A freelance journalist has exposed the illegal mining racket in Tamil Nadu
Journalist Sandhya Ravishankar isn’t answering phone calls from unknown numbers. Since her exposé on illegal sand mining in Tamil Nadu for the Wire.in, not all the calls she gets are congratulatory.
“I am avoiding calls from unknown numbers. I am sick of hearing new Tamil gaalis [abuses] every time,” she told Newslaundry.
In her series, Ravishankar exposed how S Vaikundarajan, owner of VV Mineral (VVM), and his estranged brother Chandresan, owner of Industrial Minerals Company allegedly looted the state of 13,70,409.28 metric tonnes of sand.
The sand men are, obviously, not happy with this.
The first part of her series, The Countdown Begins for Tamil Nadu’s Beach Sand Mining Cartel, was published on January 27. The very next day, a blog post cropped up alleging Ravishankar’s personal enmity towards VVM as the motive for writing the story. The reason, the blogger claimed, was the refusal to appoint Ravishankar’s husband, V Prem Shanker, as the head of a news channel by VVM –News 7. Shankar, now Chennai bureau chief of the Economic Times, was back then involved in his own business.
The blog Vetri Vel, by the way, apart from calling out journalists and praising VVM, also claims expertise in recipes of mango pudding, jeera rice, pomegranate rice and the health benefits of eating okra.
Another blog was created on the same day, claiming much the same thing, albeit poorly phrased and hurriedly written. No points for guessing the title of the blog – VVM Employees Association.
Since then Ravishankar’s Twitter timeline has been inundated by random accounts citing these two blogposts, questioning her journalistic integrity.
Initially these were just limited to tweets casting aspersions on her motive for writing the story, but eventually a more newsworthy allegation came in – jallikattu.
“One Twitter [user] had been saying that I had taken money and I am a paid news reporter. And then out of the blue that handle said, she is anti-jallikattu and this is her number,” said Ravishankar.
This was on Saturday night, and since then the air around Ravishankar has been positively blue with curses and profanities. On Sunday, she filed a complaint with the cyber cell.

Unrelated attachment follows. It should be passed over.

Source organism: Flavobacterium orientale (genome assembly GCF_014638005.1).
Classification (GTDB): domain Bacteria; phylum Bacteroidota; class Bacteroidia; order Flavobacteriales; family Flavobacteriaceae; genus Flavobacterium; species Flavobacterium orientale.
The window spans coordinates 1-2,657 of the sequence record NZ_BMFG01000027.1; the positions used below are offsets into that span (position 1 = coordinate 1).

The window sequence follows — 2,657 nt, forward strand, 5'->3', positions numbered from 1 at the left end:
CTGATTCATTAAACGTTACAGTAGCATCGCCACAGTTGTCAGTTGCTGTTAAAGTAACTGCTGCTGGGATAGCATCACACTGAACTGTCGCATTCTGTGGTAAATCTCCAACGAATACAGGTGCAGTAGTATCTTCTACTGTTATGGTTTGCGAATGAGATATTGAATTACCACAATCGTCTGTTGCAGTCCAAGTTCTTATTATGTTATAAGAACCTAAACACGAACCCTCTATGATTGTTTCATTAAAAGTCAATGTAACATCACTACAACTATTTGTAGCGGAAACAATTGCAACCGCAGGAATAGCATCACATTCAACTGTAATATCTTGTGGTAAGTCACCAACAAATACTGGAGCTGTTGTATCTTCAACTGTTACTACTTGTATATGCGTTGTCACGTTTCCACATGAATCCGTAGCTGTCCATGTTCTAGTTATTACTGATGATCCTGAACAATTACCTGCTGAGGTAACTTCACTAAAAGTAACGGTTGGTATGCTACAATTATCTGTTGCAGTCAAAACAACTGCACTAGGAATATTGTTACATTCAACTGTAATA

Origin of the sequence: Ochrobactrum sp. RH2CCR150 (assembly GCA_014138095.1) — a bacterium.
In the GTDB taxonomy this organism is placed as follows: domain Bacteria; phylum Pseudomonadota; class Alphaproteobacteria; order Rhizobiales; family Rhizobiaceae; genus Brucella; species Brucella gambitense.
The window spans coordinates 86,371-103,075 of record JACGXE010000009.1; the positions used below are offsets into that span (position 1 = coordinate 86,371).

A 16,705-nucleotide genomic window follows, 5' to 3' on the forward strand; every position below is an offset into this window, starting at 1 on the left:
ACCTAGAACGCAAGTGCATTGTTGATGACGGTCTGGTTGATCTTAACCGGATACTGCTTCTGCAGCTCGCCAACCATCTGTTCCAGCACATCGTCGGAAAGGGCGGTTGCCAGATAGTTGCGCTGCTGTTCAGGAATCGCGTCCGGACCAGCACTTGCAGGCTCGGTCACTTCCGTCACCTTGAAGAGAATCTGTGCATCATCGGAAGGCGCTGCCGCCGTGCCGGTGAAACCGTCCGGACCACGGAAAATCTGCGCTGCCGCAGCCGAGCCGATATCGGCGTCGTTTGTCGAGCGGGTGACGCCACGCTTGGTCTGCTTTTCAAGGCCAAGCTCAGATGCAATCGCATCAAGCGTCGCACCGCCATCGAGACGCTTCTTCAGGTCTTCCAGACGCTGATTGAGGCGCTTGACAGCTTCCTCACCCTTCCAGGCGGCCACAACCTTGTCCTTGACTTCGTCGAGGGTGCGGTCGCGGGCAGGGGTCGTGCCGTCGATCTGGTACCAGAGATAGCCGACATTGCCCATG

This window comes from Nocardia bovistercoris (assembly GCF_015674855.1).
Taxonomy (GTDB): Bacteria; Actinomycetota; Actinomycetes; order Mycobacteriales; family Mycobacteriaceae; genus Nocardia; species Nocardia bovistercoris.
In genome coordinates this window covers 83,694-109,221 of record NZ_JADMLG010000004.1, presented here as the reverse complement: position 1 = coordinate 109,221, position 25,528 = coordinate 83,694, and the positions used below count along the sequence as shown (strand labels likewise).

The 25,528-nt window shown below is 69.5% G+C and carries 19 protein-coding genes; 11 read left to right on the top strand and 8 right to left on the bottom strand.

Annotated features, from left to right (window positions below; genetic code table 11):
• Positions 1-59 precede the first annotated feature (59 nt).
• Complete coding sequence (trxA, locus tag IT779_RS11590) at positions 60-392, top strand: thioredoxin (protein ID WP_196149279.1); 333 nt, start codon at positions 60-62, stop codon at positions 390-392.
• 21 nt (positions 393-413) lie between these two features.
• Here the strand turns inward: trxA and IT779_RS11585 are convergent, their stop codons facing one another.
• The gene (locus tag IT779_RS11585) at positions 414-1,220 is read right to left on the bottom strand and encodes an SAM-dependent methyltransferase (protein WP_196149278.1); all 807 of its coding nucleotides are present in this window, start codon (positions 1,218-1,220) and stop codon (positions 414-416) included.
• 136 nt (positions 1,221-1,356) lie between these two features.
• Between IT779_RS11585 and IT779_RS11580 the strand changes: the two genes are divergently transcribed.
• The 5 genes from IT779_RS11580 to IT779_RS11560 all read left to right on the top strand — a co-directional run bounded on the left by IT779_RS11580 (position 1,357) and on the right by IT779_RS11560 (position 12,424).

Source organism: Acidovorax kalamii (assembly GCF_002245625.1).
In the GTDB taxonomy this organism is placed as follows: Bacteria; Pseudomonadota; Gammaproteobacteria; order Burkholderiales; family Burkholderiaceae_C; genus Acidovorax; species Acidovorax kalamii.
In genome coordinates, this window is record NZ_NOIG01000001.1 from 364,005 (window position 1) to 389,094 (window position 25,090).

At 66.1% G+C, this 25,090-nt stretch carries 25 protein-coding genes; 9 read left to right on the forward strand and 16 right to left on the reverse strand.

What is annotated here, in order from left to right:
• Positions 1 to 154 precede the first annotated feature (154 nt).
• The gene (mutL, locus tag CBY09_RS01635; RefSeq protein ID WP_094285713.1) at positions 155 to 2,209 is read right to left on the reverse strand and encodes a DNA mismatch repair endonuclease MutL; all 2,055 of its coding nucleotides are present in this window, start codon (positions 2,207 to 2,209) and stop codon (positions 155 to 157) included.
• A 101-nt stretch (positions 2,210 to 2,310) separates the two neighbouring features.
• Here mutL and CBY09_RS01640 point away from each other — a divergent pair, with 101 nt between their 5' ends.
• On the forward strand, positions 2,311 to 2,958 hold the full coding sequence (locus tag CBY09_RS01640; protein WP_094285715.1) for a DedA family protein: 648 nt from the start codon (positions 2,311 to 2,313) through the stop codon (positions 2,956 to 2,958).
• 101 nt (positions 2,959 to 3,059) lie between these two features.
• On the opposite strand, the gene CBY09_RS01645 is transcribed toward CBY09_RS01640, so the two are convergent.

“I filed a cybercrime complaint saying that they’ve put my number out on social media. The next day I met the commissioner [of police],” she said.
The commissioner assured her that the police would take care of the issue. Now, every two hours a police patrol vehicle swings by to check up on her.
Despite all this, Ravishankar isn’t intimidated. In fact, she seemed amused.
“It was expected. This nonsense has been going on intermittently for three years. I do a story and something happens, either a legal notice or some nonsense blog will crop up,” she said.
Ravishankar started reporting on the issue back in 2013. She was a reporter with Times Now following a story on Tuticorin District Collector, Ashish Kumar.
“I got information the previous day that he was going to conduct a raid on the mining mafia. I called him the next morning and he confirmed that a raid was in progress. And then six hours later he was transferred,” she recalled. She followed the story and realised how big the ramifications were. She ended up doing an entire series on the issue. That was when she first heard of Vaikundarajan and VVM.
“We got one Superintendent of Police on spy cam telling us very clearly that no FIR will be filed against Vaikundarajan. He wouldn’t tell us why, but kept smiling and saying that FIR wouldn’t be filed,” she said.
But her first brush with the Vaikundarajan’s legal notice happened after she did a story for the Economic Times (ET) in 2015 about the illegal leasing of monazite mining by the Tamil Nadu state government to VVM.
“They sent legal notices to me and ET. Because ET did not want to get involved in a lawsuit, a clarification was issued by them to avoid that,” she said.
A year later in 2016 a defamation case was filed by VVM against Ravishankar. The case also named Times Internet. Ravishankar’s husband was also sent summons.
“The Times Internet guys brought in their lawyers, and currently the hearing is pending. But in the Madurai bench we got an order saying we don’t need to appear in the court for the remainder of the hearing,” she said.
This time around, no legal notice has made an appearance yet. But even if it does, Ravishankar is ready: “I am hoping that my friends from the legal fraternity will save me if there is a case,” she said.
For most reporters, legal cases and the might of the mining mafia is what keeps them from covering the issue. Ravishankar, as a freelancer with little or no organisational support, has stood her ground in the face of it all.